Foreign Investors gives Ruto a nod for another Eurobond

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Foreign Investors gives Ruto a nod for another Eurobond

President William Ruto has received approval from foreign investors for another Eurobond issuance, given that African nations faced restrictions in the global market.

According to a report from Bloomberg, Simon Quijano-Evans, the chief economist at Gemcorp Capital Management, commended Kenya’s approaches in managing the Eurobond debt.

Quijano-Evans suggested that Kenya could potentially become the first African nation to receive principal funds in 2024.

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He highlighted that although Kenya’s initial interest rates were higher than those in the United States, they have since decreased significantly.

This reduction in interest rates has made it more cost-effective for Kenya to pursue a new Eurobond, typically denominated in US Dollars (USD).

The increased confidence of investors in Kenya’s debt repayment capabilities is a positive indicator for the country’s economy. As of June 2024, Kenya will need to settle its latest Eurobond, amounting to Ksh317 billion.

In December of the previous year, Kenya honored a payment of Ksh10.8 billion (equivalent to USD 68.7 million) in interest owed on the Eurobond. This followed a departure from the initial intention to make an early payment of the principal amount before the conclusion of 2023.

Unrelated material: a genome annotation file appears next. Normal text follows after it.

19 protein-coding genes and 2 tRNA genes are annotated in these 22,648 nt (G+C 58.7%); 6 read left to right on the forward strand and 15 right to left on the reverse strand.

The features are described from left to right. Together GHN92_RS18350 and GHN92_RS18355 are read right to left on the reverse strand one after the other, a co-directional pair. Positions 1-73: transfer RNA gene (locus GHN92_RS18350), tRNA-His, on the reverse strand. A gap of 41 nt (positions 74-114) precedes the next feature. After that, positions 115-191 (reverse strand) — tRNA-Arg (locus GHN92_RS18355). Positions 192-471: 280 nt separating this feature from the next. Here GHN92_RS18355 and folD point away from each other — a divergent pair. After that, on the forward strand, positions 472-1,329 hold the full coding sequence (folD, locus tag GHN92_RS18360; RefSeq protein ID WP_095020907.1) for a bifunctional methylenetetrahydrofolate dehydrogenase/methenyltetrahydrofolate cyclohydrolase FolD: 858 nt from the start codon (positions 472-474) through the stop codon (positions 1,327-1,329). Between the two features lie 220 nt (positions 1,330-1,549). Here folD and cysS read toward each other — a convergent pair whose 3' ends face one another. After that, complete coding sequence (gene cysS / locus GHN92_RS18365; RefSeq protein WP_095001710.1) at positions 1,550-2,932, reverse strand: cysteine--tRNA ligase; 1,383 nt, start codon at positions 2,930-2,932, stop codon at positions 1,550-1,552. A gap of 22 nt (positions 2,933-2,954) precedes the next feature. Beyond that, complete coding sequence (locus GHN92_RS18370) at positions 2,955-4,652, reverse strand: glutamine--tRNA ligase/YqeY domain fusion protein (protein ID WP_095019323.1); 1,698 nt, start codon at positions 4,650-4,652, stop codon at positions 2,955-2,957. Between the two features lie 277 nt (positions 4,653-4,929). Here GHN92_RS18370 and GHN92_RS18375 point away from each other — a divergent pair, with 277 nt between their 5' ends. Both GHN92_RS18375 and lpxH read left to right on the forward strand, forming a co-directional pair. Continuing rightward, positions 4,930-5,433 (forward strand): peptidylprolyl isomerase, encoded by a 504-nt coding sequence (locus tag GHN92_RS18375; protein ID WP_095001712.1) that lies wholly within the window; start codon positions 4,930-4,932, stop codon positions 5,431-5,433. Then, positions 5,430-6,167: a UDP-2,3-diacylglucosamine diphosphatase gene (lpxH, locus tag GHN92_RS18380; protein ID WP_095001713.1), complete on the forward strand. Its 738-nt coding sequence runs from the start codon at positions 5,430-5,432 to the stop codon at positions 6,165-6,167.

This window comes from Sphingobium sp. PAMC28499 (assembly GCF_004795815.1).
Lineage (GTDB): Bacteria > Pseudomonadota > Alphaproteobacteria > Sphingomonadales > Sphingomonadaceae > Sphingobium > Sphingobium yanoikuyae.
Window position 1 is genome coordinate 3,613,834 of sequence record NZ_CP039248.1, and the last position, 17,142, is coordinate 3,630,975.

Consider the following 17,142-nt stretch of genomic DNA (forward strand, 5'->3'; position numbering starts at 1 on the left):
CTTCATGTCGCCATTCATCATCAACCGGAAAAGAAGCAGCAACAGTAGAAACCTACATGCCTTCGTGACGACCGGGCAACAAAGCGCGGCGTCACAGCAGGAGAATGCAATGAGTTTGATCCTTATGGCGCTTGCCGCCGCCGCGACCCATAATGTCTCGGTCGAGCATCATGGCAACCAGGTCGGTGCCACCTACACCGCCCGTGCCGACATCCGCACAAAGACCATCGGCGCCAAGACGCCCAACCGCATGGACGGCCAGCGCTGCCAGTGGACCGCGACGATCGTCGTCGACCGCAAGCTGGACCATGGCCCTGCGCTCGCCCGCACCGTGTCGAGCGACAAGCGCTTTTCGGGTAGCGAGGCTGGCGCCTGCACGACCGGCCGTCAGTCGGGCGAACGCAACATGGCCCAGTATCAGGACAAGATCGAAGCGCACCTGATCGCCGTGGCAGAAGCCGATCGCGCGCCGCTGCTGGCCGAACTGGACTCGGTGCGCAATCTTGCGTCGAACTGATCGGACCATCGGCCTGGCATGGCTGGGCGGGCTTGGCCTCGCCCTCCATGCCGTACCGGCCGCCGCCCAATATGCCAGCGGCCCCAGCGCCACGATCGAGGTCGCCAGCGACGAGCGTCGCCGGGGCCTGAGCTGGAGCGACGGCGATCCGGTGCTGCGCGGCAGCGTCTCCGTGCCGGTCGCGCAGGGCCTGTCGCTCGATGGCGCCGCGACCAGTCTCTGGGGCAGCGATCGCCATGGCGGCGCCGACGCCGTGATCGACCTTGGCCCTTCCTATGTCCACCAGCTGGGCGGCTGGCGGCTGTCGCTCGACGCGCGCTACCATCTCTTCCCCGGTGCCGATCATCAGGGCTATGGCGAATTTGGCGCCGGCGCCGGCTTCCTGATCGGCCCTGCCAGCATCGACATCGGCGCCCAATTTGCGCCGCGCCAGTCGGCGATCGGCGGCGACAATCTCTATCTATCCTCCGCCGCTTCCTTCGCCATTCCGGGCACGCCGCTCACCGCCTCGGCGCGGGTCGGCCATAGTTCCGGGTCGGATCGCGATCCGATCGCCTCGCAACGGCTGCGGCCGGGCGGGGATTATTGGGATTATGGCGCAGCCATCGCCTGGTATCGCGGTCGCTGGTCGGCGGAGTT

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“Kenya could well be the first to issue this year and one would imagine that market demand would be forthcoming,” Evans stated.

“If markets perceived that a new bond issue was coming, that could also help pull down spreads from current levels as it would imply an improvement in the country‚Äôs financial position for 2024.”

Other countries vying to break free from the borrowing dry spell included South Africa, Angola, and Nigeria.

Moody’s, a company specializing in international financial research on bonds issued by both commercial and government entities, has projected a negative outlook for many African nations this year.

The risk of defaulting is a significant concern according to their assessment.

“That’s a reflection of risks from large debt burdens and the difficulties many countries will have refinancing at rates they can afford,” the firm noted.

Ethiopia, which defaulted on the payment of the interest fee for its Ksh159 billion Eurobond, has raised concerns among international investors. This default has heightened the perceived risk associated with injecting capital into projects in African countries.

“Many will remain locked out of international debt markets, while for many interest rates will be unaffordable,” Robert Besseling, Chief Executive Officer of Pangea-Risk, an advisory firm focusing on analysis of economies in African countries.

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For the past 22 months, no African nation has secured an international bond, signaling a clear trend of investors avoiding engagements with the continent.

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Foreign Investors gives Ruto a nod for another Eurobond

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